It’s time here to take our second break, we will take it quickly and then we will return.


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Ralph Baxter: So we are back with Gillian Hadfield, and as I said at the beginning, I would like for Gillian to talk with us about the regulatory reform that is underway in Utah and other states, but at Utah is the farthest advanced. So I am going to skip through something that if we had more time we could talk about, but Gillian having studied the way law works and the regulations work has concluded and I agree with her that the way we regulate law in the United States causes some of the problems.

So I just want to ask her one question, how does the current regulatory format contribute to the shortcomings of the legal infrastructure today?

Gillian Hadfield: Yeah. So let’s think about the key reasons that we don’t see a lot of innovation in law; a lack of diversity in thinking, a lack of feedback from the customer who can actually walk away and say I need a better solution and a lack of investment and risk capital there, all of those are a consequence of a regulatory environment that says look, anybody who wants to provide any form of legal goods and services has to have this — has to be a member of a bar in the state in which those services are provided and in Canada, where I now live, it’s on a provincial basis, but the same model.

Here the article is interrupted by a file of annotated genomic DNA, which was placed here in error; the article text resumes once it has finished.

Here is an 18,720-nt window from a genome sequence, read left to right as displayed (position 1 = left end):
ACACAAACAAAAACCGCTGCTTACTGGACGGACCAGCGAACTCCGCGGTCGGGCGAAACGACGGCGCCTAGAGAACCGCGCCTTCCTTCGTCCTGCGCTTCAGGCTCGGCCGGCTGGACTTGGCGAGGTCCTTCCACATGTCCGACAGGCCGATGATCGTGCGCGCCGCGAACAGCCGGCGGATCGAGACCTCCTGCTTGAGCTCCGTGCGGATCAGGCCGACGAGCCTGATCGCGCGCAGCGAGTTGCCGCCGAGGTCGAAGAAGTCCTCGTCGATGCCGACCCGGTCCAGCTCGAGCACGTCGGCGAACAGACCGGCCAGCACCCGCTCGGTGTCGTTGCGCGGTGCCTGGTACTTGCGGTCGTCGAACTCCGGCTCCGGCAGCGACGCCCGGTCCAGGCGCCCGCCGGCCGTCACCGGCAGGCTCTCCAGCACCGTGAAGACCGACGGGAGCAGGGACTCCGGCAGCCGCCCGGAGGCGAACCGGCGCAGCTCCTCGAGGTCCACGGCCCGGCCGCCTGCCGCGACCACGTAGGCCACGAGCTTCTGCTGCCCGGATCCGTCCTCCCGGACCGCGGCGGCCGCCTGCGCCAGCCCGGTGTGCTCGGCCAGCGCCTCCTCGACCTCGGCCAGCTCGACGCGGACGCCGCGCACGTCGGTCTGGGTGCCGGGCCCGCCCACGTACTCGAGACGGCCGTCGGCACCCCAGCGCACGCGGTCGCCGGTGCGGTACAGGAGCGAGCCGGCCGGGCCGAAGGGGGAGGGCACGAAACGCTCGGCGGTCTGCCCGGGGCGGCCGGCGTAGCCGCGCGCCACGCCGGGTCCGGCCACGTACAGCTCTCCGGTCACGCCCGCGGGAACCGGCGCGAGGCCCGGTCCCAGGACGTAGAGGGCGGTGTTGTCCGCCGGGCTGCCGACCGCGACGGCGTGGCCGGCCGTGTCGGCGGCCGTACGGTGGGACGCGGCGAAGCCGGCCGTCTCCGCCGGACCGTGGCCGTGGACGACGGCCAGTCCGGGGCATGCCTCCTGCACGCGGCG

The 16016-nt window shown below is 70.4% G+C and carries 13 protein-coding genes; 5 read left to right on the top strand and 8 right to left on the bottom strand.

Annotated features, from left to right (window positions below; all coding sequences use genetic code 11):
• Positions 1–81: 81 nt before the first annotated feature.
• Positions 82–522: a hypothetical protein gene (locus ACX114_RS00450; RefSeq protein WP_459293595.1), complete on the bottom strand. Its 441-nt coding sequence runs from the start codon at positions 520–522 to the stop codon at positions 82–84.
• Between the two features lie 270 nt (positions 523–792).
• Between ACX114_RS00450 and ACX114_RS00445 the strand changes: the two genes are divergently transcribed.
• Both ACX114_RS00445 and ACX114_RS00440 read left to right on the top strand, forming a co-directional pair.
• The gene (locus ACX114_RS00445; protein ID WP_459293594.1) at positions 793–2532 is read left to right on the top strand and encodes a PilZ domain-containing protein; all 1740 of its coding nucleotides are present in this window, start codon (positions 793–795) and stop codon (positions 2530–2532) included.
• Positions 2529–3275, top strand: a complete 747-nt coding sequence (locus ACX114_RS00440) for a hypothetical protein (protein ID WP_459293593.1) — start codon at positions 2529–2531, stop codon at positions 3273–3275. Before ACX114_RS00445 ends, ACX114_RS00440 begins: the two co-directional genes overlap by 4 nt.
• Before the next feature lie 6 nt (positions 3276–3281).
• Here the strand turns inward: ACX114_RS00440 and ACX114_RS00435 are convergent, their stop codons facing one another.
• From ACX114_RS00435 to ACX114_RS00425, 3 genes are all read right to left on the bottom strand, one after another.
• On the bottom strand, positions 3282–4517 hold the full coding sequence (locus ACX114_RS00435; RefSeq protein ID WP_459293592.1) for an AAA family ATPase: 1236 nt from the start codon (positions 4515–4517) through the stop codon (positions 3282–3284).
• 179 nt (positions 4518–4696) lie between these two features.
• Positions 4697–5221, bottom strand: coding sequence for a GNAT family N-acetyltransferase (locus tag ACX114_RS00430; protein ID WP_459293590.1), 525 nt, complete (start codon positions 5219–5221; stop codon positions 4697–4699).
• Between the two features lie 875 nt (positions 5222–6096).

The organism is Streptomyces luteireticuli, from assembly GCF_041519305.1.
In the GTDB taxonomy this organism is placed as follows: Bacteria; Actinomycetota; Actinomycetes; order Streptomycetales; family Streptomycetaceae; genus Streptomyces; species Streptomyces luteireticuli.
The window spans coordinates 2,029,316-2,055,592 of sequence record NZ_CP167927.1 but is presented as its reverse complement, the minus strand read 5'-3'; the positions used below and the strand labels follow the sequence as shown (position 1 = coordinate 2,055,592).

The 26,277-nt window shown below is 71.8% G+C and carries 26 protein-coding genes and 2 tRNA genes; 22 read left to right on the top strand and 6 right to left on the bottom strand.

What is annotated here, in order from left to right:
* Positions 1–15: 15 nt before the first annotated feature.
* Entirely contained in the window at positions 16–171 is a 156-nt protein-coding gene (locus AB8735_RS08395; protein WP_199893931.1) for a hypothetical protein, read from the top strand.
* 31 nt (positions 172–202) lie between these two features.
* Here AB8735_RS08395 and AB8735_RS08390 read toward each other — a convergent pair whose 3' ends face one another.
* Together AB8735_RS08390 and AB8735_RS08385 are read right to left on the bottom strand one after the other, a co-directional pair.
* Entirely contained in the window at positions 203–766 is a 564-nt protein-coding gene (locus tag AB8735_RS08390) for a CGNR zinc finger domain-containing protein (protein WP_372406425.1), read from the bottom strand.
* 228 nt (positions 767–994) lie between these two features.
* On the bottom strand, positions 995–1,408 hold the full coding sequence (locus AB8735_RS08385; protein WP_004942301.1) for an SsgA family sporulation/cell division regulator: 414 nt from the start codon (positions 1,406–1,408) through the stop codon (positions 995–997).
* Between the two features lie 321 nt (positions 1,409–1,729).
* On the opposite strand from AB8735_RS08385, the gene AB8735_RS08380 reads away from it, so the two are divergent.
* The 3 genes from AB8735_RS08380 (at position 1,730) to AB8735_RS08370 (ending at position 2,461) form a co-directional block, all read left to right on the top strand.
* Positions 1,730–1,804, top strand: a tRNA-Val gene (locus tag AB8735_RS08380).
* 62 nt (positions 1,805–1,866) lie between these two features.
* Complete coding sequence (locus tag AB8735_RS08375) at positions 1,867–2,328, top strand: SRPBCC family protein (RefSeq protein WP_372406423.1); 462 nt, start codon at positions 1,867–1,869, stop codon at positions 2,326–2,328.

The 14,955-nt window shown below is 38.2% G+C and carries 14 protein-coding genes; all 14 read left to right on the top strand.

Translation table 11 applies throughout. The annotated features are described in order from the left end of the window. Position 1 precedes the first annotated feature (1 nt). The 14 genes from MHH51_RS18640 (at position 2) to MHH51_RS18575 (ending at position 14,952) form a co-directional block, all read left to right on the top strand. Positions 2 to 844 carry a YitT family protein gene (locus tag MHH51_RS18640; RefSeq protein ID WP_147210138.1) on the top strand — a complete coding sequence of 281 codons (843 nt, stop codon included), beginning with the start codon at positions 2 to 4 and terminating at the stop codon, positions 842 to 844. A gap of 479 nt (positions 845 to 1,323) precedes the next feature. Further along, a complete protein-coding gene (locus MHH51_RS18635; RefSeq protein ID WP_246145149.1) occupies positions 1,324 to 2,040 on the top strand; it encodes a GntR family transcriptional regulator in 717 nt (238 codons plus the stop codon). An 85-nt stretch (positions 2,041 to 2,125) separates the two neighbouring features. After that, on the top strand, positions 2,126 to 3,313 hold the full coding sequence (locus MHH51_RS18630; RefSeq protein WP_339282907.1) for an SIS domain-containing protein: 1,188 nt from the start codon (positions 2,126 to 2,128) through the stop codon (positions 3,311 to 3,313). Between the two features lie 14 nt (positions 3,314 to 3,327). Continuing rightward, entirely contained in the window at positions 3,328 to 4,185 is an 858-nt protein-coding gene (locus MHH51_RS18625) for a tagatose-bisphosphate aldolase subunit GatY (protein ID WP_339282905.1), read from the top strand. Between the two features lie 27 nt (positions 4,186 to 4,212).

So that’s what generates the lack of diversity. Everybody has the same — it’s all lawyers, lawyers everywhere, with the same training and the same mindset. I mean I always say look, my main job as a law professor is to train people so that they can always predict what the other lawyer is going to say, because the thing that we all — that’s what we do is we think the same way and that’s what we are — that’s a very helpful thing in some ways, because if we are doing dispute resolution, we can predict what is the other side thinking and resolve, but it does produce this homogeneous environment. So our regulatory environment has everybody providing any kind of legal help has to be trained in this way.

But then what we say in addition with our legal regulation is they not only have to be trained in the same way, they also have to operate and provide their services with a particular business model and that business model is they have to provide it only in partnership; now we can have sort of limited liability corporations, but effectively partnerships with other members of the same profession. They can’t take any investment from anybody who is not a lawyer. They can’t — now, what lawyers call this, the legal regulations call this share fees, but in the rest of the economy we just call those incentive contracts, you share profits and revenues, you can’t have any of those kinds of contracts with any other types of providers of services or technology. And all of that says we are stuck in this business model that simply we don’t see in many other places in the economy and that it’s just simply not able to scale, to take advantage of technology and just does not lead to innovation.